Much time has been spent re-reading earlier contributions to the topic by academic and professional writers, catching up with recent contributions and working up the resulting synthesis into a strong and integrated text. This has been an emotional and intellectual roller-coaster: I imagine I am not the only emeritus fellow who finds that the flurry of thought and action over recent decades is quite difficult to crystallise as a strong contribution to today’s crisis. However it is proving to be very stimulating and
So far it has been possible to discuss the developing work with individual colleagues and small groups in my home university and with the Highbury Group of experts on hosuing which meets in London quarterly. At the time of writing (2 July) I am discussing it with international collaborators in the INURA conference in Zürich and a number of friends and strangers are helping with critical comments on successive drafts. A further seminar, centered on my draft final report of the project, will take place in London in the autumn of 2010.
With Dr Colenutt (whose Leverhulme Fellowship parallels and interacts with mine) I made a study visit to the Netherlands on the spring in which we did intensive de-briefing with two main informants: Arie van Weingarten who is most perceptive and experienced practitioner within the municipality of Amsterdam, having managed many urban development projects and negotiated land, property and development contracts. Our other main informant was prof Barrie Needham at the University of Nijmegen who is both a leading writer on the Dutch planning and urban development process and an authority on comparative land policy across Europe. The results of that work will be feeding into successive rounds of reporting on the project.
A visit to Rome in May enabled me to discuss the issues with academics and with the professional head / ex-head respectively of planning in the Provincia and Municipio. This visit also alerted me to a resurgence in theoretical work on theories of rent in Italy.
I am visiting Berlin later in July and shall be making further German visits and probably one to France in September.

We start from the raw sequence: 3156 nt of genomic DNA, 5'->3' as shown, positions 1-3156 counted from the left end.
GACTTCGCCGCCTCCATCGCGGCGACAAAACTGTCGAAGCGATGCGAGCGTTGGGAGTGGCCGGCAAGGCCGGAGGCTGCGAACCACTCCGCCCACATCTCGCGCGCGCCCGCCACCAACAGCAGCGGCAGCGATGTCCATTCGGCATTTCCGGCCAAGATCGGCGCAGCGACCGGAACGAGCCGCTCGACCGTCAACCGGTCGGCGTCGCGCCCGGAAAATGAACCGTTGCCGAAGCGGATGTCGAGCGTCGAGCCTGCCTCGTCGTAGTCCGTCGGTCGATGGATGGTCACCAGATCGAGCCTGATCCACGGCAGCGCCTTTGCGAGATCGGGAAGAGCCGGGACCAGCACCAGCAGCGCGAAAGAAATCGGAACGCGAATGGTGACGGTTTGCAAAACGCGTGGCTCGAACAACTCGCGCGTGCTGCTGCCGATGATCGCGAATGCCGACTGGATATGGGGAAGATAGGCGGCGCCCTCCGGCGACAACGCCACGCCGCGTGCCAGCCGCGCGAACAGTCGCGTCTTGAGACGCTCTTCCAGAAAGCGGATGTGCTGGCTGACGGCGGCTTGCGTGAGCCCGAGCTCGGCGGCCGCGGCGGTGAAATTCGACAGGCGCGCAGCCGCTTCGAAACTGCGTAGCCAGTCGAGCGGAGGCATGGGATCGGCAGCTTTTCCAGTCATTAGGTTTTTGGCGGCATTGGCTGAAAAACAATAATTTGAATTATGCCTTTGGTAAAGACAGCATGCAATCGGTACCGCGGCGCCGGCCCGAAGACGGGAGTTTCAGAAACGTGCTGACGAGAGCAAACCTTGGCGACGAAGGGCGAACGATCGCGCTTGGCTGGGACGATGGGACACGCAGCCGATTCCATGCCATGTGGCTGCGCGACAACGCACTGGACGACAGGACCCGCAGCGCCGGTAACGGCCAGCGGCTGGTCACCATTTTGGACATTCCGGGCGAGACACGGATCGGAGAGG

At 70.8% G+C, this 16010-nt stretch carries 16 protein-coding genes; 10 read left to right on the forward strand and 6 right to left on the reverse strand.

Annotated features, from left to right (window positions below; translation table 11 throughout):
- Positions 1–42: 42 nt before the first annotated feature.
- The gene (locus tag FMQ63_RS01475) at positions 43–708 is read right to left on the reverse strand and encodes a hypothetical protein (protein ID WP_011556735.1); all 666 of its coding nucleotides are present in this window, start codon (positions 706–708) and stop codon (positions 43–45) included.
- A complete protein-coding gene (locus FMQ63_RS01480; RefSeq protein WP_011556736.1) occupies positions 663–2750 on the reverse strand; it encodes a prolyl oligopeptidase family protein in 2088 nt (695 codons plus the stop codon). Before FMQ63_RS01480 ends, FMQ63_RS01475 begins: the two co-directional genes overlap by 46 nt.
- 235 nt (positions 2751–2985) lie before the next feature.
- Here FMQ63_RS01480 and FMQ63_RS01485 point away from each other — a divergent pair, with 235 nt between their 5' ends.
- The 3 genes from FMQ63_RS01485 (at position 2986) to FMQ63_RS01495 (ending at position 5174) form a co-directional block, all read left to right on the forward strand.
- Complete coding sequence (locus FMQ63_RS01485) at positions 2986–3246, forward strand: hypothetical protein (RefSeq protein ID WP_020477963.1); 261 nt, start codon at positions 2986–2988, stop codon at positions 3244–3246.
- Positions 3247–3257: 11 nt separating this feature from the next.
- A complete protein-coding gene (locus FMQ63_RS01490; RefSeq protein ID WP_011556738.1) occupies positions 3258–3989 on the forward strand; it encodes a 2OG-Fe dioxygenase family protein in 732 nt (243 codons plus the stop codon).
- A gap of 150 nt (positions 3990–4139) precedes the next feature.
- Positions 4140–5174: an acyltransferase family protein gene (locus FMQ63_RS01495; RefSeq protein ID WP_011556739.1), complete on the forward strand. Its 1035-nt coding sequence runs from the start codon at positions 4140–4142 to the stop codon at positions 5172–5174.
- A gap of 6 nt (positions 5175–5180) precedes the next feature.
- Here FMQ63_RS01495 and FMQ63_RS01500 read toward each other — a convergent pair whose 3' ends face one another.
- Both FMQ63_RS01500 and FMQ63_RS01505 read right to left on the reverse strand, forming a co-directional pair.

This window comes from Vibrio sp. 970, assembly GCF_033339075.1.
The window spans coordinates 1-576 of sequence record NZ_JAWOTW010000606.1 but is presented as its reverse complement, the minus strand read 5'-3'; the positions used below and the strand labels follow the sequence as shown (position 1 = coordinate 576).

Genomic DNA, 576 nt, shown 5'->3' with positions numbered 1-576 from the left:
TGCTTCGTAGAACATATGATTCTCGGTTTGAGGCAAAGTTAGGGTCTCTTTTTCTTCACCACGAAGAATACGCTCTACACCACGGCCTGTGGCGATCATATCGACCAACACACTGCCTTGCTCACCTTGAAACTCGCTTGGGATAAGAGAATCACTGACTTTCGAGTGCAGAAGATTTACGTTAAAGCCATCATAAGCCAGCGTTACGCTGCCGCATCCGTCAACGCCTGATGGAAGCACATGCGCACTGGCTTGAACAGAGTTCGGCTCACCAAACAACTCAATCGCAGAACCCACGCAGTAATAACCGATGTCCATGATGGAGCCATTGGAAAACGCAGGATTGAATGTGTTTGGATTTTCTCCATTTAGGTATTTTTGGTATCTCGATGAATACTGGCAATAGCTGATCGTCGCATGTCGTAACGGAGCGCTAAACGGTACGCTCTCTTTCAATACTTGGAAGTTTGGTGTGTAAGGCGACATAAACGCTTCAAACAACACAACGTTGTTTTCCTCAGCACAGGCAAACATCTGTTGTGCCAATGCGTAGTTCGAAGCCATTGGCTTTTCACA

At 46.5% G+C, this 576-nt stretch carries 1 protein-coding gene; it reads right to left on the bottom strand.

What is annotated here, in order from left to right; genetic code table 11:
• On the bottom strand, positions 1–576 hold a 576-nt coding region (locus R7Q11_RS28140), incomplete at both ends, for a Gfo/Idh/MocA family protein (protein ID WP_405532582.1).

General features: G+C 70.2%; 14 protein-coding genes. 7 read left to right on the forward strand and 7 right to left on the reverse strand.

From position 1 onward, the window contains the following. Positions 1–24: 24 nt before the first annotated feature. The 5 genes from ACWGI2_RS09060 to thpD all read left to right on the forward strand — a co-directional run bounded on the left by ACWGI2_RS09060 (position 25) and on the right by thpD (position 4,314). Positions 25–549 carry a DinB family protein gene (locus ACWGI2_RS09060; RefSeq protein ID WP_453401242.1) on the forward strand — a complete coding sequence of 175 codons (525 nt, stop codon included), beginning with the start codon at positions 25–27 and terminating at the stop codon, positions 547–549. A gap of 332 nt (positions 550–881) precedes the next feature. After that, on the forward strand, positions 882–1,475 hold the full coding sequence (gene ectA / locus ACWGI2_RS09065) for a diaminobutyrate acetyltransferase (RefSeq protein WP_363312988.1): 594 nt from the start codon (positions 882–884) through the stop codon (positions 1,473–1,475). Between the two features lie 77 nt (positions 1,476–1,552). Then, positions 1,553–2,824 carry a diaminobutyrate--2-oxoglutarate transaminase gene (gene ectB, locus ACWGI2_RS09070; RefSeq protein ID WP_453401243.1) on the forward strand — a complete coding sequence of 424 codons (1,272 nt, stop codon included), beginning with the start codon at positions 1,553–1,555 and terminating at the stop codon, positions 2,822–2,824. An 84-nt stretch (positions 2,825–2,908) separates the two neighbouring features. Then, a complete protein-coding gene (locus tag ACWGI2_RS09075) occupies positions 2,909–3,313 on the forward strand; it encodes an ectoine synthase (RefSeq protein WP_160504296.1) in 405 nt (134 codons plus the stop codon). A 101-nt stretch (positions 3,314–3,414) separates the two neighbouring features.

I have set up a web site as part of the project, supporting equally my own work and Dr Colenutt’s. It is in blog format and thus facilitates comments and interaction – though most respondents so far seem to prefer to email us direct rather than respond ‘in public’. However we hope to see it become a more interactive forum as we post later stages of the work. The site is to be found at https://societycould.wordpress.com
So far I have not published any finished results form the project. However a substantial paper developing the conceptual and analytical aspects of the project is in a near-complete form and is semi-published on the blog where it is producing useful comments and suggestions.
Expenditure to date:
The Foundation’s grant is being valuably complemented by a number of unexpected paid-for speaking invitations (to Rome, Berlin) which means I shall be able to do more in the remaining months. Bills for translation assistance have not yet come in and more is to follow.
This project has taken me longer to get going than I had hoped, partly because I have been much engaged in work with NGOs / civil society organisations surrounding the Examination in Public of the London Plan. That work is not entirely unrelated, but has slowed me down on the research.
All is now going well, however, and I am optimistic about good academic and policy outcomes by the end of the year 2010.